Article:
“You guys only come when something like this happens,” said one of the worshippers at Manchester's Victoria Park Mosque, visibly annoyed at the unusual commotion. Four days after the attack that killed 22 people, this congregation, along with many others around the city, is under a microscope.

During Friday prayers, some of the world’s media came looking for answers. On the eve of Ramadan, the dark shadow of terrorism looms large over most mosques in Manchester and beyond.

“People who do this kind of thing are no Muslims,” one man tells me.

It’s a routine that has become all too familiar to mosque goers in the immediate aftermath of a major terror attack. In spite of reassurances from authorities and the government, Muslims in this city of 600,000 feel under siege. 

“The media likes to portray us as an add-on, an addition to society,” Imam Irfan Christi tells me. “I would like to remind people that in World War I and World War II Muslims fought for this nation. We are part of the fabric of this great nation that we are.”

On Wednesday, soon after it was revealed the perpetrator of last Monday’s attack, Salman Ramadan Abedi, worshipped at the Manchester Islamic Centre in the affluent area of Didsbury, the centre was under police guard, with very few people allowed in. Outside, with the media was impatiently waiting, a young man was giving interviews to whoever was interested.

“Tell me, what is the difference between a British plane dropping bombs on a school in Syria and a young man going into a concert and blowing himself up,” he asked rhetorically. “Do you support terrorists, then?” one female reporter retorted.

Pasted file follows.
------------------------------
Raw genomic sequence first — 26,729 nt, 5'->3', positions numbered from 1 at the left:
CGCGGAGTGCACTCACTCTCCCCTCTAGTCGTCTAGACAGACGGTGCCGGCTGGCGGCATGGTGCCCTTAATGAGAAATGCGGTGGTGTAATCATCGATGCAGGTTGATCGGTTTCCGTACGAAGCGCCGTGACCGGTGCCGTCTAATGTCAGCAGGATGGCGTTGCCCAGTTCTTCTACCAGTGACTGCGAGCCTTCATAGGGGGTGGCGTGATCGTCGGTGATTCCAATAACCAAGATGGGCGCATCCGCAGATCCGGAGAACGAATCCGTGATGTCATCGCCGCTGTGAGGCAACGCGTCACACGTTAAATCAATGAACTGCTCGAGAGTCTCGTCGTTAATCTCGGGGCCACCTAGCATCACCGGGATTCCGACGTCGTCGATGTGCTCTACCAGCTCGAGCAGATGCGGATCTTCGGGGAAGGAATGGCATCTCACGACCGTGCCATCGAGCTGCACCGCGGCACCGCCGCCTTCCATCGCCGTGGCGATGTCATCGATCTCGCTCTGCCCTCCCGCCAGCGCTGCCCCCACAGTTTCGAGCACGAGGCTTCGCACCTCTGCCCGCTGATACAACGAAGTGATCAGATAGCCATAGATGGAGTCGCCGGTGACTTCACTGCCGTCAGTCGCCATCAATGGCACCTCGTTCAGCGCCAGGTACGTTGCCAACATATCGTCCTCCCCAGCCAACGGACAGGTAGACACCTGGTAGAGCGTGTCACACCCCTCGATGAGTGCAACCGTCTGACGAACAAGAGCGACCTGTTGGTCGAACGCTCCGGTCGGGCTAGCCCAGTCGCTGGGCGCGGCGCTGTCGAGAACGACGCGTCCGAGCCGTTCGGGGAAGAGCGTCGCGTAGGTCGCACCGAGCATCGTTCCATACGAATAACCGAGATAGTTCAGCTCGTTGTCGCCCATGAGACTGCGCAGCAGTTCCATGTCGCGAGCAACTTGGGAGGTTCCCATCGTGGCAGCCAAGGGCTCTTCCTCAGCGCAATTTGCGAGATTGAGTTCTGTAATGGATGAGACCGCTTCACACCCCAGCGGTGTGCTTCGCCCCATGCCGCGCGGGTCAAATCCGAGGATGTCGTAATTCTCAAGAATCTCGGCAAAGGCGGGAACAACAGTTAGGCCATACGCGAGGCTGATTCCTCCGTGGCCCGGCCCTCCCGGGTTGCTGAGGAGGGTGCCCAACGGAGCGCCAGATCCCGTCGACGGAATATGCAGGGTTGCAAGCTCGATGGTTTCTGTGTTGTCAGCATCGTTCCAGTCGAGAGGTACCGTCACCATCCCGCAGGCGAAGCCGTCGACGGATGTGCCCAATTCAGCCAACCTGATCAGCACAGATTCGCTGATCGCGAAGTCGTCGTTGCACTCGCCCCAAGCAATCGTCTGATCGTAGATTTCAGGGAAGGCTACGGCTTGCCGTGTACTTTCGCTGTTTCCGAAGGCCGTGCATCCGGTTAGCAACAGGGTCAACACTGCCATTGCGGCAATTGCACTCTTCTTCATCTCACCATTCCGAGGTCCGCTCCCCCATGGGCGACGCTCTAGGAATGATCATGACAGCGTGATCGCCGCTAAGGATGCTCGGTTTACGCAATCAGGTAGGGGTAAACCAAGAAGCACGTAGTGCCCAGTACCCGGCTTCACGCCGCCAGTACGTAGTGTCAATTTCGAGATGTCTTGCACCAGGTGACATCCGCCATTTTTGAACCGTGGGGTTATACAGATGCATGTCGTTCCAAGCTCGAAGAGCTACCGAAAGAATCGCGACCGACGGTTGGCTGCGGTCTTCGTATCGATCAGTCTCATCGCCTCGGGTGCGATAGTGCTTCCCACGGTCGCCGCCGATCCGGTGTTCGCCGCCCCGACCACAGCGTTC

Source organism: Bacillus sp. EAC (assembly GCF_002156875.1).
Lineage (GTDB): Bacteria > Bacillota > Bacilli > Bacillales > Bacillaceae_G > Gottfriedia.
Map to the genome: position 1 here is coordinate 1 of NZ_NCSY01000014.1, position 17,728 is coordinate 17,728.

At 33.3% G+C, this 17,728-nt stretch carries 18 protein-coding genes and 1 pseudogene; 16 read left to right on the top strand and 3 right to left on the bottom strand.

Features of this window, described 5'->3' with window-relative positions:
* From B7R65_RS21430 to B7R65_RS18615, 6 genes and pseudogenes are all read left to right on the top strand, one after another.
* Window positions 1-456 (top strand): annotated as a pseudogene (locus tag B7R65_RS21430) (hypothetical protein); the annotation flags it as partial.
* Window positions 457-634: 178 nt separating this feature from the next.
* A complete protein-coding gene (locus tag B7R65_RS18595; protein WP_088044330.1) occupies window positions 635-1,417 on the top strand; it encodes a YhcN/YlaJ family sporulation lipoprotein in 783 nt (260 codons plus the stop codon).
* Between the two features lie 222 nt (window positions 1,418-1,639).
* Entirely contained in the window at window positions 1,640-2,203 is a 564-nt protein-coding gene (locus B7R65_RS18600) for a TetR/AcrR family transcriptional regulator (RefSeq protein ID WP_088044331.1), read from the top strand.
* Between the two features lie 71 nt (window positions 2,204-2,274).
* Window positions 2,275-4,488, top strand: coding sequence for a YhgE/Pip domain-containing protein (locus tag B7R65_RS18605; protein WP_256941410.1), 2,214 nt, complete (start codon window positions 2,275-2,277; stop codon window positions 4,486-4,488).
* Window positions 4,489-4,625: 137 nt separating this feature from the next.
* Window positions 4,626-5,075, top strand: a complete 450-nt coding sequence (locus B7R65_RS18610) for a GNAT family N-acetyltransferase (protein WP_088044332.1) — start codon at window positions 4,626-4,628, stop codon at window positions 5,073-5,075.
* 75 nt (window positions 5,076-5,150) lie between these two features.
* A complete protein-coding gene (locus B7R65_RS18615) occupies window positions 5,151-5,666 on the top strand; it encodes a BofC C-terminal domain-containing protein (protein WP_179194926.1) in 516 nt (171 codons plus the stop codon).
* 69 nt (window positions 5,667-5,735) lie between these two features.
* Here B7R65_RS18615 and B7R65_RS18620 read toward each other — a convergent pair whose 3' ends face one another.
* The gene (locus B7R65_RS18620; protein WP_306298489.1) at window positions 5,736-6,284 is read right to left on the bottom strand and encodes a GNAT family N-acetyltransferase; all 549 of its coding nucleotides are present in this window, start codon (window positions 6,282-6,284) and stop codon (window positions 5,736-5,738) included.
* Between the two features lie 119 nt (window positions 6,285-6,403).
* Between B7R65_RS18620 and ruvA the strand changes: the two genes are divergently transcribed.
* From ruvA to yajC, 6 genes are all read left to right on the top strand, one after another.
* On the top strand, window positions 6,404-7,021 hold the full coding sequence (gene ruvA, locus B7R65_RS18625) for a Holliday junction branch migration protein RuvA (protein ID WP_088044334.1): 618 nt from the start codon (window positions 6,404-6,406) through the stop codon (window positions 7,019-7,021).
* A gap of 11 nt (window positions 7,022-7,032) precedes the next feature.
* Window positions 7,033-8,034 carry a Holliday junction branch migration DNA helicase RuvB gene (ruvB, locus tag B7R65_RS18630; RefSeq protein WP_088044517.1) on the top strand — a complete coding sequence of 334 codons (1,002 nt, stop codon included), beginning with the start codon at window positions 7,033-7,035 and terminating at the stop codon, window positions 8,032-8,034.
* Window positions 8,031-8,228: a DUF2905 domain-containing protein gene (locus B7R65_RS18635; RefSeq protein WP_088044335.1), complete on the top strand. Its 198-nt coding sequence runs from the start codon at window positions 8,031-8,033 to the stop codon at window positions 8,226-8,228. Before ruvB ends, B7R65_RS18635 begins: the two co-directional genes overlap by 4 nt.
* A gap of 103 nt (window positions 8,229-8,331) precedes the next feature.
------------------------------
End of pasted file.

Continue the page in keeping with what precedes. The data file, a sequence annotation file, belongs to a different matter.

When mosque officials finally came out, they read from a written statement. No questions were allowed. 

“Some media reports have reported that the bomber worked at the Manchester Islamic Centre. This is not true,” said the director of the centre’s trustees, Mohammad el-Khayat. “We express concern that a very small section of the media are manufacturing stories.”

Annoyed by the lack of information and under pressure from pushy editors, eager for a sexy headline, the desperation on the reporters’ faces was visible. They wanted something, from anyone, who had  even if a flimsy connection to the local Muslim community or the mosque. 

Two of them turned to me. With curly hair and black skin, in their heads I was the perfect fit for what a Muslim was supposed to look like.

"Excuse me, mate, are you from the mosque, can I ask you a couple of questions,” they asked. “What about?,” I said. "Well, you are a Muslim, right?" I laughed. The reporter walked away.

At the Victoria Park Mosque on Friday, Imam Christi dedicated a large portion of his sermon condemning last Monday’s tragedy. But he was also forced to once again defend his religion and its followers, saying Islam is about peace and that nowhere in the Koran it says Muslims should pursue jihad.

“The Koran has come to cure people. It has come to guide people. It has come to give harmony in society,” he said. “And yet that same Koran is being described as blood thirsty? Yet that same Koran is being abused to justify terror and violence. Who de we take our Islam from?”

In spite of opening its doors to the world’s media, mosques in Britain’s major cities know they can do very little to change a narrative they believe discriminates against Muslims. They seem to feel that the very presence of reporters in these places every time a terror attack happens reveals an agenda.

Despite this, on the streets of Manchester it has proved difficult to find anyone who had a bad thing to say about Islam and the city’s Muslim community. Messages of unity were visible all over town. One taxi driver, a white working-class British man, warned me to not believe anything I read in the media.

“Half of my friends are British Muslims,” he said even before asked. “ These people that say Islam is about terrorism have no idea what they are talking about.”

Felipe Araujo is a freelance journalist based in London. He writes about race, culture and sports. He covered the Rio Olympics and Paralympics on the ground for the New Statesman. He tweets @felipethejourno.